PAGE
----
– Yeah, I mean the reason we came back is that we have a point to prove. We split on a bad situation and wanted to come back and make an album that was what “In Search of Sanity” maybe should have been. We spent a lot of time making sure that “Killing Peace” was right because we knew that people were going to ask that question; “what are ONSLAUGHT back for?” It was very important to make a strong thrash album. I think that’s exactly what we did and that people know that we are back for some serious business and not just for fun.
Drummer and founding member Steve Grice recently quit the band. In his statement he claims that you temporally used another drummer and that he wasn’t informed about it.
– That is completely untrue! I have e-mails I can show you where I asked him about these shows. I asked him twice; “are you willing to cancel your holiday to play these shows?” These shows were very big shows, [playing to] potentially 25 000 people, 10 000 in Germany, 10 000 in Austria and 5000 in Switzerland. [They were] very important shows for a band like us that wants to move forward but he didn’t want to cancel his holiday. Our alternatives were to cancel these shows, which would be a very bad move for the band, or to find a replacement drummer. He knew very well about them, he’s done this to us before when we went touring South America. He said that he wouldn’t do it so we went away and worked with two or three different drummers within a month to make sure that we got the right guy for the job. It cost us a lot of money, time and effort. A week before we were about to tour, Steve turns up and says that he has changed his mind. He just wasted all this money, time and effort so this time around we didn’t give him any opportunity. We were going to do these three shows with another drummer and when we got home, Steve was still going to be in ONSLAUGHT and that would be the end of the story. I think there are other issues to why he quit. He wasn’t really in the band, he didn’t want to rehearse that much and it’s been evident for the last two years that he clearly doesn’t like touring. It’s quite awkward that he dropped this upon us two weeks before the tour. Luckily Jeff [Williams, bass] knows Mike [Hourihan] from DESECRATION, who has done a fantastic job in ten days and knows the set perfectly. We have not discussed any full time replacement, though. We will think about that after the tour.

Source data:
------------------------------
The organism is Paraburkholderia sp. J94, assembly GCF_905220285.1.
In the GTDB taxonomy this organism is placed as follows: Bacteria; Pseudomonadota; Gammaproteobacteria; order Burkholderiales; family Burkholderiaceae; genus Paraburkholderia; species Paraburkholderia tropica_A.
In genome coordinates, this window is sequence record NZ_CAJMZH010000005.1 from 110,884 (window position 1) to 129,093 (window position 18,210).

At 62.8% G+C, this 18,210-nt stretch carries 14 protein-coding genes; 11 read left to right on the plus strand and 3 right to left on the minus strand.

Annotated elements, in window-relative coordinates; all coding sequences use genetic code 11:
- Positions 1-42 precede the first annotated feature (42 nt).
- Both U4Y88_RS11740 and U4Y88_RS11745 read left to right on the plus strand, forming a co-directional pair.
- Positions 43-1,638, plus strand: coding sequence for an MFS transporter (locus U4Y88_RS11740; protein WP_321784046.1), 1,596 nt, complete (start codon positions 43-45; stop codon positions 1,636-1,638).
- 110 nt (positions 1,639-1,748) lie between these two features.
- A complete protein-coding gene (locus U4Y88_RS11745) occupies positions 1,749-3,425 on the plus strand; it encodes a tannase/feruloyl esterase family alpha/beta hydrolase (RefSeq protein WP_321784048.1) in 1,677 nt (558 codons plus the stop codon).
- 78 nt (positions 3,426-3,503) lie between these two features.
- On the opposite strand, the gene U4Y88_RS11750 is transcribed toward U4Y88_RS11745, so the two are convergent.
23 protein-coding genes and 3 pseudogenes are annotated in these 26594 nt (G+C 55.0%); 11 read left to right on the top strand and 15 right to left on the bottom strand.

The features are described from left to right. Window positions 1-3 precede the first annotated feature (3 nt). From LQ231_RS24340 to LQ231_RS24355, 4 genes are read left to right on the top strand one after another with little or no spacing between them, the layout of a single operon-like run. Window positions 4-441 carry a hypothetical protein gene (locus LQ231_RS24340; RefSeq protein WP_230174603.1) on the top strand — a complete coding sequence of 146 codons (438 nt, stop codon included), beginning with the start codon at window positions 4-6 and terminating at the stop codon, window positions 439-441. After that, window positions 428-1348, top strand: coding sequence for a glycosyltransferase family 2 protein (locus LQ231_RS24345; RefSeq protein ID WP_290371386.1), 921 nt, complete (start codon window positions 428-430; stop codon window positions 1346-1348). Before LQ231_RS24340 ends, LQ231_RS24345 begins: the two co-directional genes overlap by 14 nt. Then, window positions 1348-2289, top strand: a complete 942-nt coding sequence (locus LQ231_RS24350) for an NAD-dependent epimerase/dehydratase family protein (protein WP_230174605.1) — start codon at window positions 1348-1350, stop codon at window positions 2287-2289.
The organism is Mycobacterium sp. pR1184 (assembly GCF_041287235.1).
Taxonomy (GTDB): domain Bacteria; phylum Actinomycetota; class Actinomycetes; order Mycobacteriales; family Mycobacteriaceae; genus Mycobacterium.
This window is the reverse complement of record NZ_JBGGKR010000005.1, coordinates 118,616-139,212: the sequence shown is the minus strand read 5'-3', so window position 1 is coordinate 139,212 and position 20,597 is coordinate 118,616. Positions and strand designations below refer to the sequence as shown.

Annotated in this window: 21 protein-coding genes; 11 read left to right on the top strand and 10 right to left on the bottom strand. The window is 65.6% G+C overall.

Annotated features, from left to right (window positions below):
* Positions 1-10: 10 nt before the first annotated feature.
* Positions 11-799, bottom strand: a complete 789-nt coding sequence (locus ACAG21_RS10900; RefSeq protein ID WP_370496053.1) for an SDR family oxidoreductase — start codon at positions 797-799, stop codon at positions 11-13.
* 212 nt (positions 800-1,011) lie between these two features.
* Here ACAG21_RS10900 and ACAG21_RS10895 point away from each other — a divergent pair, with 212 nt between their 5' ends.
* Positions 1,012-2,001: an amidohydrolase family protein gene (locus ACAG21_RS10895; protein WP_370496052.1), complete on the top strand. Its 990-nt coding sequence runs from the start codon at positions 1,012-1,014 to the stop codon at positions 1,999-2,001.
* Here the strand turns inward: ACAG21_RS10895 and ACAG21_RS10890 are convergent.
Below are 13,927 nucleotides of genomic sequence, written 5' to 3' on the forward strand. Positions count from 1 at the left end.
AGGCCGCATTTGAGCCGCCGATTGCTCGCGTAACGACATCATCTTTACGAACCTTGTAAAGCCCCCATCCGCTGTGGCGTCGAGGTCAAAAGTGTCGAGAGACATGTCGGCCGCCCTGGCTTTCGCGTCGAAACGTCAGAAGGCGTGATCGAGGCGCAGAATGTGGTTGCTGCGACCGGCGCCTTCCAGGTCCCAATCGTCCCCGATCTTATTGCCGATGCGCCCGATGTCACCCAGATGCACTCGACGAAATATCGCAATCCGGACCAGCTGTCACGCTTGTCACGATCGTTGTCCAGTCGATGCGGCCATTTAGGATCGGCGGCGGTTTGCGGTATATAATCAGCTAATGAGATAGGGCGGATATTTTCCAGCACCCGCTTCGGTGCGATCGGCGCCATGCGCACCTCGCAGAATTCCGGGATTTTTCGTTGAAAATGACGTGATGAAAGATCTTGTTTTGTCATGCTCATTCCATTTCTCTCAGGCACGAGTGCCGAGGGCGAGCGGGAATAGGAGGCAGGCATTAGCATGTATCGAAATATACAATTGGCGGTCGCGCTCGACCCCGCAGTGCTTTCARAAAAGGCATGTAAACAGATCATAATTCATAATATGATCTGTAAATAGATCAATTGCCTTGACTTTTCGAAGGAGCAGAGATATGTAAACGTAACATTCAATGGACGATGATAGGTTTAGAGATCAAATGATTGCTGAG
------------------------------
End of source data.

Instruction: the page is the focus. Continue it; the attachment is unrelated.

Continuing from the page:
He also wrote that his decision follows a series of events that, in his opinion, have seen the recurrence of old patterns of behavior that fuelled the band’s original demise in 1991.
– Well, I think that this is just Steve’s sort of bitterness. When he told us that he was leaving nobody questioned it, everybody accepted it and we all agreed to move on. I think he is annoyed that nobody tried to talk him out of it and I don’t really understand his comment about why we split in the first place. At that time we lost our record deal with Polygram, Steve Grimmet quit the band to go solo and things weren’t that great. I don’t think there were any issues going on internally in the band; I think that the band appeared to come to the end of its natural cycle. The grunge came along which had a big impact on thrash, there was no sign of any new record deals being offered and it was like “where do we go from here?” I think that the natural thing to do was to split the band.
There seems to be a few hard feelings between you two.
– Yeah, I guess. As I said I think he is a little upset that we didn’t ask him to rethink his decision. He said “I’m going to quit” and we said, “fine, we’ll move on.” We don’t want to get into a war of words with him but he seems to try that at the moment. We don’t want to get involved in any public argument; it’s not good for us. We just try to keep being professional about it and move on.
Finally, would you like to tell the fans about your future plans?
– We’re out on the road now for three weeks in Europe and then we obviously come to the festival season. We’re going to play at Wacken for the first time, hopefully it will be a very special show. I think we’re in negotiations about coming to China, Taiwan and Hong Kong in September. We’re also negotiating about a U.S. tour in November so we will be very busy for the rest of the year and I believe that we’re also going to do some shows in India in February, which will be quite unusual. We also have to think about the next album because we’ve been told that we’ve only got two years to deliver a new one. So there’s a lot of hard work for the next two years. Hopefully the band will move on to bigger and better things.